For foster care students, new program is a lifeline 

Heather Richardson is the program coordinator for UNLV’s Fostering Scholars program, which provides resources to students impacted by foster care.

By Anthony Cave

The only gaps in Heather Richardson’s day might be the brief moments when she’s able to take a sip of water. 

On a spring afternoon, her Student Union office has bags of groceries underneath her desk and a distinct “Foster Love” mug on top, next to some paperwork. 

Richardson is program coordinator for UNLV’s Fostering Scholars program, which provides resources to students impacted by foster care. Though UNLV has offered assistance to foster youth for years, the Fostering Scholars program only formally started in June 2021. 

“I was removed from my parents when I was 13,” she said. “So I know what it’s like.” 

On top of her personal story, Richardson’s professional experience in the foster care system is extensive. She previously spent 16 years as a lead case worker with Clark County’s Department of Family Services. 

The county sees about 3,000 kids in foster care at any given time. 

The Las Vegas native, mother to five and two-time UNLV alumna, who lived out of her car at one point, raised her two youngest sisters as well. 

As program coordinator, Richardson works with about 30 students impacted by foster care, although she hopes to reach the entire population – about 85 students across UNLV are affected overall.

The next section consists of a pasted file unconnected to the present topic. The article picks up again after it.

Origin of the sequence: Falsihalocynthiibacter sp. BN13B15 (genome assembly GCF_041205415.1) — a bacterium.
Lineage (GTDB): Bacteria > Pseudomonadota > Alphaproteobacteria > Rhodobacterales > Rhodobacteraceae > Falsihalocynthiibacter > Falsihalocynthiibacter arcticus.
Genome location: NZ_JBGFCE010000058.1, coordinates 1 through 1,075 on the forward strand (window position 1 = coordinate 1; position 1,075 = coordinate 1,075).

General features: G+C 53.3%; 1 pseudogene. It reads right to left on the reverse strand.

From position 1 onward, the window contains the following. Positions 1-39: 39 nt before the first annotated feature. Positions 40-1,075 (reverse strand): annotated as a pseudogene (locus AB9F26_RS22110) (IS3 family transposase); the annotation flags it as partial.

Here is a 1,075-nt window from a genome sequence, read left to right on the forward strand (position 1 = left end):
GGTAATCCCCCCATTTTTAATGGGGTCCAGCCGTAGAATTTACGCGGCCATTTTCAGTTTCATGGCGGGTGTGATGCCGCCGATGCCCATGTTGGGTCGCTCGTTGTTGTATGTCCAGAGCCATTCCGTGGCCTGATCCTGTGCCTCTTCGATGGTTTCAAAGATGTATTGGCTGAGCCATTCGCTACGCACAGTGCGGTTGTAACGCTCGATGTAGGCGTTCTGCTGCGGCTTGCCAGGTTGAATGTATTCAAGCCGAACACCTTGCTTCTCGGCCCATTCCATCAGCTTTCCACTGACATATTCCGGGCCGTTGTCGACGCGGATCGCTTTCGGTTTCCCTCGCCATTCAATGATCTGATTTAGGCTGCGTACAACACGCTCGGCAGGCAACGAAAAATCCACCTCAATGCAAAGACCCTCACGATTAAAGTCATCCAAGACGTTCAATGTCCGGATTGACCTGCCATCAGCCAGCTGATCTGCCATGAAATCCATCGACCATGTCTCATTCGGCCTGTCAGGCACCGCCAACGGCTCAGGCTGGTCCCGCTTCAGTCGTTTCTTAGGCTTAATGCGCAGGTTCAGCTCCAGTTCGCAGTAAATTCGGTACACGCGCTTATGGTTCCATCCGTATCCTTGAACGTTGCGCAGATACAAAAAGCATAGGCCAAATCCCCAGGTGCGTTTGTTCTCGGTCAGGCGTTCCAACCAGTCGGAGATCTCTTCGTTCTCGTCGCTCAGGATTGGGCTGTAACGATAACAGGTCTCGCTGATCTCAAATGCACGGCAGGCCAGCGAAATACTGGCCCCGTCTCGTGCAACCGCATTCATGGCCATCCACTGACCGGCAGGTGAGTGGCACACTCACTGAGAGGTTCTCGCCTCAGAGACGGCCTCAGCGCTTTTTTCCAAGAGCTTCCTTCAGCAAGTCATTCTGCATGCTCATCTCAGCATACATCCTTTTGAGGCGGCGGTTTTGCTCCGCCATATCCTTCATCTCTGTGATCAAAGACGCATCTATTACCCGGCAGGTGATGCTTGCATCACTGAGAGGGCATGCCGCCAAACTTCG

Students impacted by foster care receive a tuition fee waiver, but they often have to figure out the rest, even with additional financial support from the county.

Many of these students have never had an adult support system. On average, Richardson notes that individuals in foster care are moved about seven times. 

Her day includes plenty of one-on-one attention for students, with everything from wrangling finances for textbooks to housing and grades. 

“If you can’t pay your power bill, you can’t focus on school,” Richardson said, also noting that some students don’t have a back-up housing plan during the winter and summer breaks. 

So what keeps Richardson going?

“It’s the daily successes,” she said, noting that her students, overall, have a grade point average above 3.0, including those on probation. 

Most are studying in “helping” professions as well, including social work and nursing. 

Richardson reflected on one student on the verge of being administratively dropped – potentially losing housing as a result, too – who has since done a “180-degree turnaround.”

“A lot of people don’t realize they work just as hard,” she said. “They have the academic aptitude to do just as well.” 

For now, Fostering Scholars is grant-funded for two years, although Richardson is hopeful for more donors and future funding. 

When asked about mentoring these students given her own foster care experience, Richardson said getting a mentor is key, even for those not impacted by foster care. 

“We all need someone to aspire to be like,” she said. 

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